As a child growing up with something, later finding out it was cerebral palsy, meant my disability would become part of my family’s life too. Trying to manage any disability around family is difficult.
I didn’t know what was wrong with me, let alone how what was wrong with me would affect us all, but years later and a comment that was made by one of my siblings, reinforced those thoughts.
From a parents point of view, it is difficult to know what’s best or how to deal with raising a child with a physical or mental disability, without ignoring their other children. However hard a parent tries, their attention will always turn to the child that struggles. It’s the nature of raising a child with a disability.
All my hospital, exercise and physiotherapy appointments were met, but all my other issues were overlooked. My neurological problems were never aired or discussed. With the help of outside intervention, it is important for parents to be open and honest about what the family deal with, because they look after a child or a sibling with a disability.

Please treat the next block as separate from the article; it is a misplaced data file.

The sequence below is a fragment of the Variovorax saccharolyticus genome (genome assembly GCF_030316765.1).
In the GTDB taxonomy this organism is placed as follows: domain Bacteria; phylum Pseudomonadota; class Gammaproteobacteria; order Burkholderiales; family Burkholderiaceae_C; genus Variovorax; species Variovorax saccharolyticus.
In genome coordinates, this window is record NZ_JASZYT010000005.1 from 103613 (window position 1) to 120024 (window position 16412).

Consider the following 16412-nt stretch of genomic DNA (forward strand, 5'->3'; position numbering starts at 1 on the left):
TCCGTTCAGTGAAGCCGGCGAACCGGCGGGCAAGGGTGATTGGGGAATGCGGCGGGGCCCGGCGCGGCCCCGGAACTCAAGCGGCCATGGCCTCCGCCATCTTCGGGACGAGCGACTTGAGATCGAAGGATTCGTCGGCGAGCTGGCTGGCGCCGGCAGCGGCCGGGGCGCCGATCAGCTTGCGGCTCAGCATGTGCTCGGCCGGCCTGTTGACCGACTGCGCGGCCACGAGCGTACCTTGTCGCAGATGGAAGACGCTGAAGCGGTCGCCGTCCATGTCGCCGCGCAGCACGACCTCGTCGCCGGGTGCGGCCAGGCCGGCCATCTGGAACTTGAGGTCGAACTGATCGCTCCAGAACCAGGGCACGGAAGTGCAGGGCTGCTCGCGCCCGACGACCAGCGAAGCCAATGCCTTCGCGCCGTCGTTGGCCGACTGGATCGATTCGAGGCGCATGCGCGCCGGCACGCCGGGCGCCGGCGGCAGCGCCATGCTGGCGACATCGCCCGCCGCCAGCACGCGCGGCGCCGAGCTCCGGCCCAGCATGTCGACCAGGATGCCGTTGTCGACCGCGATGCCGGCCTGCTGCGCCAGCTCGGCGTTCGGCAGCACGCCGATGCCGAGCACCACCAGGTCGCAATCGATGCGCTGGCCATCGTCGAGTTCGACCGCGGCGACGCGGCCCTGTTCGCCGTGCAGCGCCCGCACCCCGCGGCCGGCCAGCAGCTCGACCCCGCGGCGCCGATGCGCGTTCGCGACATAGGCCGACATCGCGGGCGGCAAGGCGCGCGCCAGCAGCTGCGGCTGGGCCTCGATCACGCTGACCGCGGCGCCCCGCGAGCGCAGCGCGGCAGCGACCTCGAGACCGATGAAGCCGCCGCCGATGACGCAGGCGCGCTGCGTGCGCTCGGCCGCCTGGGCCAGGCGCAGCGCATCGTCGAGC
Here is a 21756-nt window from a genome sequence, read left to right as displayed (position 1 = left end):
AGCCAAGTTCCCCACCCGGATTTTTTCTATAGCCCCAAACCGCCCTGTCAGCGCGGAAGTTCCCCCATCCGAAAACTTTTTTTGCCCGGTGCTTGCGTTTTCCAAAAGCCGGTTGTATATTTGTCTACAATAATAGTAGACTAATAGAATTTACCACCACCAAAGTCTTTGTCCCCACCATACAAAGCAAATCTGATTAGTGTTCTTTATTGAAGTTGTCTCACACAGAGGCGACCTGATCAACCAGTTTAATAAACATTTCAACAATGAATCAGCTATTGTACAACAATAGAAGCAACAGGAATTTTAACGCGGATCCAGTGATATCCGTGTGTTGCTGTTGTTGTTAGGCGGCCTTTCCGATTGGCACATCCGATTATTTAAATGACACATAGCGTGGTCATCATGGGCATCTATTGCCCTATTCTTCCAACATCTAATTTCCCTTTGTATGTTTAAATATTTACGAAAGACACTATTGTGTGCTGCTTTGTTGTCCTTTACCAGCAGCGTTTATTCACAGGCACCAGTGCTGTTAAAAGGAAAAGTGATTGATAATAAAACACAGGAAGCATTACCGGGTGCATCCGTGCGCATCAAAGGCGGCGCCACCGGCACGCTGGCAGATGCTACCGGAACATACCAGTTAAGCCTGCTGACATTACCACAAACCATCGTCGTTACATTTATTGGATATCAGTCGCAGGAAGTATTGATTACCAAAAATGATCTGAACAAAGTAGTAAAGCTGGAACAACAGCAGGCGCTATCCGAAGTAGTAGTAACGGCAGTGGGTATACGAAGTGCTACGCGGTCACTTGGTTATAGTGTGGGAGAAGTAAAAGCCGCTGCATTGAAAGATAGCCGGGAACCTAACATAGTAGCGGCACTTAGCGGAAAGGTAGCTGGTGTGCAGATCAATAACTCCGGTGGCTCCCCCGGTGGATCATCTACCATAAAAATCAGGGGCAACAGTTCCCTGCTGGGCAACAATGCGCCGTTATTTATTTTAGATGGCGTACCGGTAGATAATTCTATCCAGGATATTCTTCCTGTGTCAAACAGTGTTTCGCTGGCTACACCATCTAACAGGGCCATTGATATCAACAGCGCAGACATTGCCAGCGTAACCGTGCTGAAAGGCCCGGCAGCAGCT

It is also important parents explain to their other children in a language their children will understand, why their sister or brother needs the extra help. When nothing is discussed and the parents’ attention turns to the child that needs the most help, it is inevitable their other children will struggle too.
As a general rule, children are happy to go with something once they’ve had things explained to them. I am sure any child would be happy to help their brother or sister, if it meant they got the help they needed, because they deal with a disability.
In families, problems arise when attention is given to the child with the disability, and his or her siblings are continually being left out, and ignored.